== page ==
Not for the first time in his illustrious career, Ed Sheeran has been forced to swap the creative environment of a recording studio for the rather sterner surrounds of a courtroom. In the most recent edition of copyright claims against the international pop star, his song Shape of You, released in 2017, came under attack over alleged copyright infringement by fellow musicians and songwriters Sami Chokir and Ross O’Donoghue. The case ultimately was heard in the High Court and a judgment has recently been found in favour of Ed Sheeran.
The allegations made were that the song Shape of You had copied a line from the song Oh Why by Sami Switch, released in 2015. In Shape of You, a common verse throughout is that of “Oh I, Oh I, Oh I, Oh I…”. The accusation was that this was based on the undoubtedly similar-sounding verse in Sami Switch’s song of “Oh Why, Oh Why, Oh Why, Oh Why…”. Chokir and O’Donoghue argued that Ed Sheeran was a “magpie” who had copied the line and brought a claim for copyright infringement. In response, Ed Sheeran sought a declaration of non-infringement.
A claim under copyright
The legal framework surrounding copyright is dealt with by the Copyright, Designs and Patents Act 1988 (the Act). Under the Act, recorded musical works are considered creative works of intellectual property, and as such, the author of the works is afforded protection against those looking to benefit from the works by having copied them. In addition to preventing the copying of the works, the automatic protection also extends to preventing the distribution of the works (for profit or for free), performing or playing the work in public, making an adaptation of the works and placing the works on the internet, amongst other prohibited acts.
However, there are some criteria that must be satisfied for a claim in copyright infringement to succeed. First of all, copyright must subsist in the work. This means the work itself must be original. This is a point of contention, and some may argue it is subjective. In this instance, Ed Sheeran’s legal team contended that the alleged offending verse took the form of a “basic minor pentatonic pattern”, which was not unique in the industry.
Another key element in a copyright infringement claim is whether the respondent to the claim was aware that the alleged copied song was in existence. Part of the argument put forward by Chokir and O’Donoghue’s legal team was that they had sent the song Oh Why to people who had a close connection with Ed Sheeran before the release of Shape of You. Their argument was that if Ed Sheeran did not remember the song himself, he had heard it at some point and, even if not on purpose, subconsciously wrote Shape of You with Oh Why in the back of his mind.
Despite various arguments put forward by the Claimants in the case, the High Court sided with Ed Sheeran and his co-authors, ruling that they “neither deliberately nor subconsciously copied” the song Oh Why. In addition, Judge Zacaroli also intimated that similarities in the phrases of each song were not enough to point toward copyright infringement and that ultimately there were differences in the songs which suggested that the “Oh I” verse had originated from sources other than the song Oh Why. The Court also considered that suggestions Ed Sheeran had heard the song Oh Why prior to writing Shape of You were unfounded and that the songs were, therefore, more likely the victim of coincidence.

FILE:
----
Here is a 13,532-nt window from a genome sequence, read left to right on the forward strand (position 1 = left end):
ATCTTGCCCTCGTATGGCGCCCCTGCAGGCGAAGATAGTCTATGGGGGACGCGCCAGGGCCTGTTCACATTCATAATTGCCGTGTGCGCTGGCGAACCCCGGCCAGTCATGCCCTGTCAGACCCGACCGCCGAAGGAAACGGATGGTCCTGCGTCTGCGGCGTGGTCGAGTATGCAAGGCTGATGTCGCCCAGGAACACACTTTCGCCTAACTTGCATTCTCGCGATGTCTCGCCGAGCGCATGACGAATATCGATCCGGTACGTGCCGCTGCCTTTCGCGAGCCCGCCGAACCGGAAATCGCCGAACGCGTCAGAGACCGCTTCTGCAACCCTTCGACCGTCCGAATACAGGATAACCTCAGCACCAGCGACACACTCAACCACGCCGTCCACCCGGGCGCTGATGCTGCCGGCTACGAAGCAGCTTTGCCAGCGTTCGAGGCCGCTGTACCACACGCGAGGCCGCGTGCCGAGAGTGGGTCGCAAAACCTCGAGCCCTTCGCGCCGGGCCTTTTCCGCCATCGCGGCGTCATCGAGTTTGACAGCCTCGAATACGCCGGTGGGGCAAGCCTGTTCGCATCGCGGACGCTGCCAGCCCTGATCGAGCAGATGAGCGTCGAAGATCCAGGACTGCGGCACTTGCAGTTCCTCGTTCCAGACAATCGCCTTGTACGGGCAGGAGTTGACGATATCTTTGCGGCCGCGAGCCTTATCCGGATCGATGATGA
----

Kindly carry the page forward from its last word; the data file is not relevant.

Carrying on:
Claims of this nature are increasingly becoming more commonplace within the music industry. In a brief post to Instagram following the conclusion of this case, Ed Sheeran highlighted the fact that there is now a significant claim culture in the world of music which, in his view, is harming the industry. Sheeran noted that “coincidence is bound to happen if 60,000 songs are released every day…that’s 22 million songs and there’s only 12 notes that are available”.
Despite the ruling in this particular case, the claim culture that Sheeran refers to is not likely to dissipate any time soon. Advances in tech such as Spotify have brought more chance for coincidence to take hold, and there will likely always be suggestions of plagiarism when as Sheeran notes, only a limited number of notes are available to place into a song.
Artists and songwriters would therefore be wise to rigorously check their work prior to publication/release against previous works. Hiring the services of a musicologist would assist in this regard and may go some way to limiting the possibility of expensive and lengthy litigation ensuing further down the line.
If you have any more questions or would like more information regarding Intellectual Property, you can contact the Dispute Resolution Team at Myerson Solicitors.
Written by Robert Brothers, an Associate within our Dispute Resolution Team at Myerson.